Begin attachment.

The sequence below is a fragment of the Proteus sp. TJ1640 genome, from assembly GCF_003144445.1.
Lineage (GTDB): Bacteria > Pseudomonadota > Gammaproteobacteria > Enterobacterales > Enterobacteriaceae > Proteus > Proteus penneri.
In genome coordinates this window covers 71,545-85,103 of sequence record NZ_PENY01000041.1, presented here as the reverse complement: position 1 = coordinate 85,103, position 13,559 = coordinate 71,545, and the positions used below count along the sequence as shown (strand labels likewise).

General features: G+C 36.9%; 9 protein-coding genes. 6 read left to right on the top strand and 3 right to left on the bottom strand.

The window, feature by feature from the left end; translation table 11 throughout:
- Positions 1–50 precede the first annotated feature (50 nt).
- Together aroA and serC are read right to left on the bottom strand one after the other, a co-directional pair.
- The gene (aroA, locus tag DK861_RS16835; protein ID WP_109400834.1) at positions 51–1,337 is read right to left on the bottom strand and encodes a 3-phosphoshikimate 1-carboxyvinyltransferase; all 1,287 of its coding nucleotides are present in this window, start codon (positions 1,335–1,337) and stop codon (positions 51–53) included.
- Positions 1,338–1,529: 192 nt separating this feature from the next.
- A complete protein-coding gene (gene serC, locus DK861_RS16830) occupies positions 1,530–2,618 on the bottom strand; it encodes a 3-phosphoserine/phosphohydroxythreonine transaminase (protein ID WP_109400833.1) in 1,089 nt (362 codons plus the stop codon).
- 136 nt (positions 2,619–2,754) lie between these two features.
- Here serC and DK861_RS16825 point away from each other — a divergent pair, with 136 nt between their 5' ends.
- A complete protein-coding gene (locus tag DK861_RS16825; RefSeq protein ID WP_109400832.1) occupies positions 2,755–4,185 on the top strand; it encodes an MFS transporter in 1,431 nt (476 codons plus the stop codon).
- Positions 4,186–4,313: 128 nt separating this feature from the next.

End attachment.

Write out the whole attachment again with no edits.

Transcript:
The sequence below is a fragment of the Proteus sp. TJ1640 genome, from assembly GCF_003144445.1.
Lineage (GTDB): Bacteria > Pseudomonadota > Gammaproteobacteria > Enterobacterales > Enterobacteriaceae > Proteus > Proteus penneri.
In genome coordinates this window covers 71,545-85,103 of sequence record NZ_PENY01000041.1, presented here as the reverse complement: position 1 = coordinate 85,103, position 13,559 = coordinate 71,545, and the positions used below count along the sequence as shown (strand labels likewise).

General features: G+C 36.9%; 9 protein-coding genes. 6 read left to right on the top strand and 3 right to left on the bottom strand.

The window, feature by feature from the left end; translation table 11 throughout:
- Positions 1–50 precede the first annotated feature (50 nt).
- Together aroA and serC are read right to left on the bottom strand one after the other, a co-directional pair.
- The gene (aroA, locus tag DK861_RS16835; protein ID WP_109400834.1) at positions 51–1,337 is read right to left on the bottom strand and encodes a 3-phosphoshikimate 1-carboxyvinyltransferase; all 1,287 of its coding nucleotides are present in this window, start codon (positions 1,335–1,337) and stop codon (positions 51–53) included.
- Positions 1,338–1,529: 192 nt separating this feature from the next.
- A complete protein-coding gene (gene serC, locus DK861_RS16830) occupies positions 1,530–2,618 on the bottom strand; it encodes a 3-phosphoserine/phosphohydroxythreonine transaminase (protein ID WP_109400833.1) in 1,089 nt (362 codons plus the stop codon).
- 136 nt (positions 2,619–2,754) lie between these two features.
- Here serC and DK861_RS16825 point away from each other — a divergent pair, with 136 nt between their 5' ends.
- A complete protein-coding gene (locus tag DK861_RS16825; RefSeq protein ID WP_109400832.1) occupies positions 2,755–4,185 on the top strand; it encodes an MFS transporter in 1,431 nt (476 codons plus the stop codon).
- Positions 4,186–4,313: 128 nt separating this feature from the next.